Brussels, Belgium Report of what it's like to live there - 01/04/14

Personal Experiences from Brussels, Belgium

Brussels, Belgium 01/04/14

Background:

1. Was this post your first expatriate experience? If not, what other cities have you lived in as an expat?

Yes.

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2. What is your home city/country? How long is the trip to post from there, with what connections? How easy/difficult is it to travel to this city/country?

Two direct flights to and from D.C. per day.

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3. How long have you lived here?

2 years.

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4. What brought you to this city (e.g. diplomatic mission, business, NGO, teaching, retirement, etc.)?

U.S. Embassy.

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Housing, Groceries & Food:

1. What is your housing like? What are typical housing sizes, locations, and commute times for expatriates?

Most of the embassy community lives South and East of the city center. Generally speaking, the closer to downtown you live, the smaller your housing and the lower your chance of having a small yard will be. The downtown embassy housing is often spacious apartments; a little further out you are typically in row houses with multiple stories. Most are happy with embassy housing.

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2. How would you describe the availability and cost of groceries and household supplies relative to your home country?

Groceries and household supplies are expensive. American diplomats can use Chievres Air Base Commissary though to offset that somewhat.

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3. What household or grocery items do you wish you had shipped to post?

Patio furniture.

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4. What typical restaurants, food delivery services, and/or takeout options are popular among expatriates?

Very few American style chains exist here. There's Pizza Hut, and a couple of others, but not all over. Food is quite expensive. The few exceptions are wine, beer, bread, and cheese.

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5. Are there any unusual problems with insects or other infestations in housing?

Very few, even with windows open most of the year.

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Daily Life:

1. How do you send and receive your letters and package mail? Are local postal facilities adequate?

DPO .

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2. What is the availability and cost of household help, and what types of help are typically employed by expatriates?

Lots of people have cleaners, many are Filipino. Cleaning fees are comparable to D.C. Prices.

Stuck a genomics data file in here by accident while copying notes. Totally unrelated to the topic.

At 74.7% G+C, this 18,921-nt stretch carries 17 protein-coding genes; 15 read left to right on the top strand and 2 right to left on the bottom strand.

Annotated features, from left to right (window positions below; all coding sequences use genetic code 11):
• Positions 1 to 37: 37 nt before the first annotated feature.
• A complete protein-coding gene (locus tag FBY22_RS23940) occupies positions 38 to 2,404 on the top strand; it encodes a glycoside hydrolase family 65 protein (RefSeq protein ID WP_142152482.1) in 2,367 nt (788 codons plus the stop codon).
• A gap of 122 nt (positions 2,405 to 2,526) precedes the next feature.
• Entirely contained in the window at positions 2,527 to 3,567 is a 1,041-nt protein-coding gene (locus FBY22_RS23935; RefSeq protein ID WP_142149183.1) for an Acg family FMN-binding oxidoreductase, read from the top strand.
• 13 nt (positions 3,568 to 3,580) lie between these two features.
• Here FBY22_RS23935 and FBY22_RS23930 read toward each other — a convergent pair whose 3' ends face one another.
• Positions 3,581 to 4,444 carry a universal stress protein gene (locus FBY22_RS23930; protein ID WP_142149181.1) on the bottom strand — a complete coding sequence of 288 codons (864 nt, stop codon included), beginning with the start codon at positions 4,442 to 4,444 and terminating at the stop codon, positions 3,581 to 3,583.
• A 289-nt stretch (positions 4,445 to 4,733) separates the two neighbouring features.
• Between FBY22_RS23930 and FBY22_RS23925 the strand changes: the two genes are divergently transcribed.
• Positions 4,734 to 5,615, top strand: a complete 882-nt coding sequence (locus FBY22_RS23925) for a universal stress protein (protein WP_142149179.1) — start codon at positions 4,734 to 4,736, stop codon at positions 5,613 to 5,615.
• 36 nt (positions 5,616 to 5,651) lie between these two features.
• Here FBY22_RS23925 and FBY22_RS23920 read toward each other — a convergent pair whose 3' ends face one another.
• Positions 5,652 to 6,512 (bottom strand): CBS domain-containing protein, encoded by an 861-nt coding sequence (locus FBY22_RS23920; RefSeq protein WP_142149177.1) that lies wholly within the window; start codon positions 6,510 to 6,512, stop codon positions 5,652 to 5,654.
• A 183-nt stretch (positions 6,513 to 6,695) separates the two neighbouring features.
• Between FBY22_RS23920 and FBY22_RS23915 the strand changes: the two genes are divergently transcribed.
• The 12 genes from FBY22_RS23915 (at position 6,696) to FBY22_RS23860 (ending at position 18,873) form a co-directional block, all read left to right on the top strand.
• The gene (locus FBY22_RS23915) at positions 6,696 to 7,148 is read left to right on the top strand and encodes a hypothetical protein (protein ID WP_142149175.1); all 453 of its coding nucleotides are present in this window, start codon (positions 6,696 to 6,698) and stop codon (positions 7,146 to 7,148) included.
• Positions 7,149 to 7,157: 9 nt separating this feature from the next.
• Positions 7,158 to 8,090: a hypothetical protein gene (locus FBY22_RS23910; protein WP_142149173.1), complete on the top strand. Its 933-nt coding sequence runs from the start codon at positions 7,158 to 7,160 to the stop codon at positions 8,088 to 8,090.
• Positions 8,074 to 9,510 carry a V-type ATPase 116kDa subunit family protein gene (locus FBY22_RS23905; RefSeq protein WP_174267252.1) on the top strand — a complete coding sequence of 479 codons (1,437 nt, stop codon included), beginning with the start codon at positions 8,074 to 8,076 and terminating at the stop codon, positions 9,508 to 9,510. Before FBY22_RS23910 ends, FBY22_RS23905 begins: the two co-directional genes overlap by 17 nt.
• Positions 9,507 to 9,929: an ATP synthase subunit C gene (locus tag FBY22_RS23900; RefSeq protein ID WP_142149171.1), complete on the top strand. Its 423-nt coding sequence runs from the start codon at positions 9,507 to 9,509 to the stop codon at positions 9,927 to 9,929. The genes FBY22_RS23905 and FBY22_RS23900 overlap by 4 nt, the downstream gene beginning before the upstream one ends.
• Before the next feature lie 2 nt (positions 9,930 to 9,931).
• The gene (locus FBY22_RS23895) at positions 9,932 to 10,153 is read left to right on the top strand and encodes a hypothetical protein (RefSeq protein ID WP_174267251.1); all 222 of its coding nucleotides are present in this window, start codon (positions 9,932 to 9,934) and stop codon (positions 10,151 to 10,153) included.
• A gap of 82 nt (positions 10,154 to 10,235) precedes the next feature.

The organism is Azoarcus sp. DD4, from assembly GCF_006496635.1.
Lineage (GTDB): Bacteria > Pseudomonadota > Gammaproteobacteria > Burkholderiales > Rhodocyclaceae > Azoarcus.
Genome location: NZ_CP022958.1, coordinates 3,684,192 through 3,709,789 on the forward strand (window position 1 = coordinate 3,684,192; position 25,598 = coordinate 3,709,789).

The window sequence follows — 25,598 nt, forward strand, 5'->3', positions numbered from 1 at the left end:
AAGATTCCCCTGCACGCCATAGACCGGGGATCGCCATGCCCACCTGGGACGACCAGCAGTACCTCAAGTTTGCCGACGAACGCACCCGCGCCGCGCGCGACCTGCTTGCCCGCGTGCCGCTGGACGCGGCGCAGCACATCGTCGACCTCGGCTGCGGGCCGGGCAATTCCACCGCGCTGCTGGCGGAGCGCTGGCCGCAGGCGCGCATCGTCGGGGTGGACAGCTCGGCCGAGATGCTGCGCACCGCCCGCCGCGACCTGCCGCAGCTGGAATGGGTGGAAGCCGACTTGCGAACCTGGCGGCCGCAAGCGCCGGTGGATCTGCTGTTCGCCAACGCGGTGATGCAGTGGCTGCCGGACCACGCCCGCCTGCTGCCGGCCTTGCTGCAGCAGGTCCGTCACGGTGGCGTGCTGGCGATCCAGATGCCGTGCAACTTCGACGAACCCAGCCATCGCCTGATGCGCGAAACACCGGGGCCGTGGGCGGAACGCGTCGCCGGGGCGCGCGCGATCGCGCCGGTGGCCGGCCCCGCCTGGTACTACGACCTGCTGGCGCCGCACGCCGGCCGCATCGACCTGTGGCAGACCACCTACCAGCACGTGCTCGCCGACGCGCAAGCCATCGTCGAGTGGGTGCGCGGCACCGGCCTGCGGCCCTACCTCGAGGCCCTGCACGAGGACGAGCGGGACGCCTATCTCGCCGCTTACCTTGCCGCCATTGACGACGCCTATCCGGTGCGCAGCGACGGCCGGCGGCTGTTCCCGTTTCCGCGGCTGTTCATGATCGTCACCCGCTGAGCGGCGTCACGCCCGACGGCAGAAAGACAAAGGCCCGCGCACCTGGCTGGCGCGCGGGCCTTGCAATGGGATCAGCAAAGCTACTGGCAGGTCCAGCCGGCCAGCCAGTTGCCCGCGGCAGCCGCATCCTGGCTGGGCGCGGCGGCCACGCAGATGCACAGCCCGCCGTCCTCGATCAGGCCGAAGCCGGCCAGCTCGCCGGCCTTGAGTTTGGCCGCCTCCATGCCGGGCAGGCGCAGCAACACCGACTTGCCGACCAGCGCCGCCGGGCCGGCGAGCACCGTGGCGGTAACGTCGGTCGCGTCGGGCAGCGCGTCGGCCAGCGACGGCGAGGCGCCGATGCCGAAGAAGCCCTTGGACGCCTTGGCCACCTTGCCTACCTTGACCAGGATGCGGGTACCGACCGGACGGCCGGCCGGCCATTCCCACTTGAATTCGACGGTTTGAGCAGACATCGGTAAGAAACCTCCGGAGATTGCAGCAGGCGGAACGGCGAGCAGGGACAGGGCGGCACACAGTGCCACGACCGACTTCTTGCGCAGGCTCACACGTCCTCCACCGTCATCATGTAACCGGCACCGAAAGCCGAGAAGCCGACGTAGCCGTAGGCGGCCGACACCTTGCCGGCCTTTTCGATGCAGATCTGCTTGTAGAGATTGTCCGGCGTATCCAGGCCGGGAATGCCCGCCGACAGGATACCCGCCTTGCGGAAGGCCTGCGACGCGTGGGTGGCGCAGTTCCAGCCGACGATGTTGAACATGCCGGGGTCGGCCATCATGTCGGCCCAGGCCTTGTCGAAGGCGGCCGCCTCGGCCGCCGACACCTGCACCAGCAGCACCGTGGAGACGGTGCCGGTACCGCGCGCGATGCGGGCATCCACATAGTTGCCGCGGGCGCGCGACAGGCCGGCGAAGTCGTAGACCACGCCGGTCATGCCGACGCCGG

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3. What kinds of gyms or other sports/workout facilities are available? Are they expensive?

Yes, the Tri-mission has a very small one. Gyms here are expensive with terrible hours.

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4. Are credit cards widely accepted and safe to use locally? Are ATMs common and do you recommend using them? Are they safe to use?

Don't expect to use credit cards too often. A European Bancontact/Maestro debit card with a chip is a must or use cash at most places.

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5. What English-language religious services are available locally?

St. Anthony's in Kraainem is a nice English speaking Roman Catholic Church.

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6. How much of the local language do you need for daily living? Are local language classes/tutors available and affordable?

Lots of people speak English in Brussels. It is full of diplomats and other Europeans. But, some French is quite helpful, particularly for things like local preschools, dealing with the phone company, stuff with your commune, etc.

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7. Would someone with physical disabilities have difficulties living in this city?

Yes, Belgium and Europe are obviously old with lots of cobblestone and lacking in elevators and other accessibility.

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Transportation:

1. Are local buses, trams, trains or taxis safe and affordable?

Public transportation is very good. Living near a metro station is very convenient. There are also trams and safe city buses. Trains around Belgium are also easy and cheap.

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2. What kind of car do you recommend bringing to post, given the terrain, availability of parts, burglary/carjacking risks, etc.? What kind of car do you advise not to bring?

A smaller car is best. American SUVs are difficult to park and drive on the narrow streets.

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Phone & Internet:

1. Is high-speed home Internet access available? How long does it typically take to install it after arrival?

Yes, it's decent and comparable price to D.C. You will need a VPN to stream things like NETFLIX, ESPN, etc.

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2. Do you have any recommendations regarding mobile phones? Did you keep your home-country plan or use a local provider?

Bring an unlocked smartphone. They're very expensive. Data plans aren't too bad though and seem comparable to the U.S.

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Pets:

1. Are qualified veterinarians and/or good kennel services available? Do animals need to be quarantined upon entry to the country? Are there other considerations regarding pets that are particular to this country?